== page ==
William Dargue A History of BIRMINGHAM Places & Placenames from A to Y
B12 - Grid reference SP082858
Ravenhurst was the name of a large house in Highgate, a double-fronted building with Dutch gables which was in existence by 1748. Ravenhurst Street probably represents its long drive. There were extensive out-buildings and a large orchard. Charles Pye described the house in his Description of Modern Birmingham:
You proceed through Deritend, up Camp-hill, and when near the summit, there is on the right hand an ancient brick building, called the Ravenhurst, the residence of Mr. John Lowe, attorney, who is equally respectable in his profession, as the house is in appearance.
St Anne's Roman Catholic Convent was set up in Ravenhurst in 1863. The building had been demolished by the end of the Second World War.
The Ravenhurst estate was adjacent to Henry Bradford's estate, which had been laid out from 1767 (See Cheapside). Although almost all of the original development has long gone, some handsome early Victorian villas survive along the Moseley Road opposite Highgate Park.
Also still standing is The Moseley Arms at the corner of Ravenhurst Street and the Moseley Road. It was certainly in existence by 1854 and had its own brewery in buildings to the rear. After supplying other local outlets for a number of years, the brewing side was bought out by a larger brewery and brewing here ceased about 1900. By 1881 the pub was also offering hotel rooms. The Moseley Arms is currently a noted live music venue.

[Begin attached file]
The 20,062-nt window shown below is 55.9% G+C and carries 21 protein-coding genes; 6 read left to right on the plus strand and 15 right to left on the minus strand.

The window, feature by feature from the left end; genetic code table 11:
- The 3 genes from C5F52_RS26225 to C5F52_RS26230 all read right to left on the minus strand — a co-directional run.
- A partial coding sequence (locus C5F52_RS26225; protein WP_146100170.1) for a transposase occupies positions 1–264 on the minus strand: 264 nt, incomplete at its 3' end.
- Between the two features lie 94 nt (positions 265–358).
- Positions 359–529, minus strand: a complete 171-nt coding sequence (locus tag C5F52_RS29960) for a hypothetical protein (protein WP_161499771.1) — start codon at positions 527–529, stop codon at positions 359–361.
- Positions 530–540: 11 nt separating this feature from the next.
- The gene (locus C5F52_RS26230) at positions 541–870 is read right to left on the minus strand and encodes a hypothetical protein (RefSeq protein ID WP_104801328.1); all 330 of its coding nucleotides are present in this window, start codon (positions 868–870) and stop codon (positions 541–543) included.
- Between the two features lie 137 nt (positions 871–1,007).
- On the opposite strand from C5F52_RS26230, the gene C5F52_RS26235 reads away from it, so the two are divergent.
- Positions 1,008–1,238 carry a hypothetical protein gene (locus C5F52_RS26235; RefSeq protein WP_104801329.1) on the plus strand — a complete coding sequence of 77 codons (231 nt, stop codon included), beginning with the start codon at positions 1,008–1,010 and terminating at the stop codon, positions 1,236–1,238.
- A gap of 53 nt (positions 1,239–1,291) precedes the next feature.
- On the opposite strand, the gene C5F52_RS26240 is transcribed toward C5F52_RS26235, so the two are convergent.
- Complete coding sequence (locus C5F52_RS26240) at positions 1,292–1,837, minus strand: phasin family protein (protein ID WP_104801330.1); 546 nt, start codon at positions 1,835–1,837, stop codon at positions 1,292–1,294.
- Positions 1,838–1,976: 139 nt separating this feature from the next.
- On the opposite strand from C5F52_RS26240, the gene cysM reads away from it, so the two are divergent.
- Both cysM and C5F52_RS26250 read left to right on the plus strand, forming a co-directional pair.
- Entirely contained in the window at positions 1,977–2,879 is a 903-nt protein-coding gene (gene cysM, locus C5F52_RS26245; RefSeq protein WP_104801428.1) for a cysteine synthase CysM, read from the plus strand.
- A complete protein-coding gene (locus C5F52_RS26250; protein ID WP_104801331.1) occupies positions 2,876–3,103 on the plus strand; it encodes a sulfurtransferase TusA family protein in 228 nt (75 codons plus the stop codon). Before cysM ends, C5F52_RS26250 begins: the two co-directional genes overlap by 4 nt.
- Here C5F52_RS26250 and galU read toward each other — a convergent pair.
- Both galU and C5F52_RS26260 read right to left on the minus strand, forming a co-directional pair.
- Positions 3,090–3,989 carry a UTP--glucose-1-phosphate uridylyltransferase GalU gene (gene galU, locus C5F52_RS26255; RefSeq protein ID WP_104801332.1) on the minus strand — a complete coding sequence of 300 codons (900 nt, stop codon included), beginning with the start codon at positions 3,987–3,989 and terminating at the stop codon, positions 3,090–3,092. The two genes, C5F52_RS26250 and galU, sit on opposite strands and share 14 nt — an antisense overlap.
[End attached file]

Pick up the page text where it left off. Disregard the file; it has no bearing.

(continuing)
The first element of the placename is that of the bird, the raven, hraefn in Old English. A large distinctive member of the crow family with glossy black plumage and beak, it would once have been a fairly common site in the rural hinterland of Birmingham. With its ponderous flight and unpleasant call, the raven was long considered a link with the supernatural. In Teutonic mythology, the god Odin/ Woden had two ravens, Hugin (Thought) and Munin (Memory), who sat on his shoulders. Each morning they would circle the world to bring him news of all that was happening. The belief persisted until the Middle Ages when ravens were thought to be the familiars of witches.
In Old English a hyrst was a 'wooded hill', and this site is on top of the same ridge as nearby Camp Hill. This may or may not be an imported placename, it no longer has any currency here.
Lench's almshouses in Ravenhurst Street close to Camp Hill were built by Lench's Trust, a charity set up in Birmingham in 1526. They stood from 1801 in Dudley Street in the City Centre until that site was sold to the London & North-Western Railway in 1846 as part of the New Street Station development.
The new almshouses were opened in 1848 and are now Grade II Listed. In 1849 46 poor aged women were in residence cared for by Matron Ann Starling; residents paid 4 shillings a week for their lodging. During World War 2 a German bomb hit the almshouses killing one of the residents; the buildings were repaired in 1948.
William Dargue 16.10.2008
For 19th-century Ordnance Survey maps of Birmingham go to British History Online.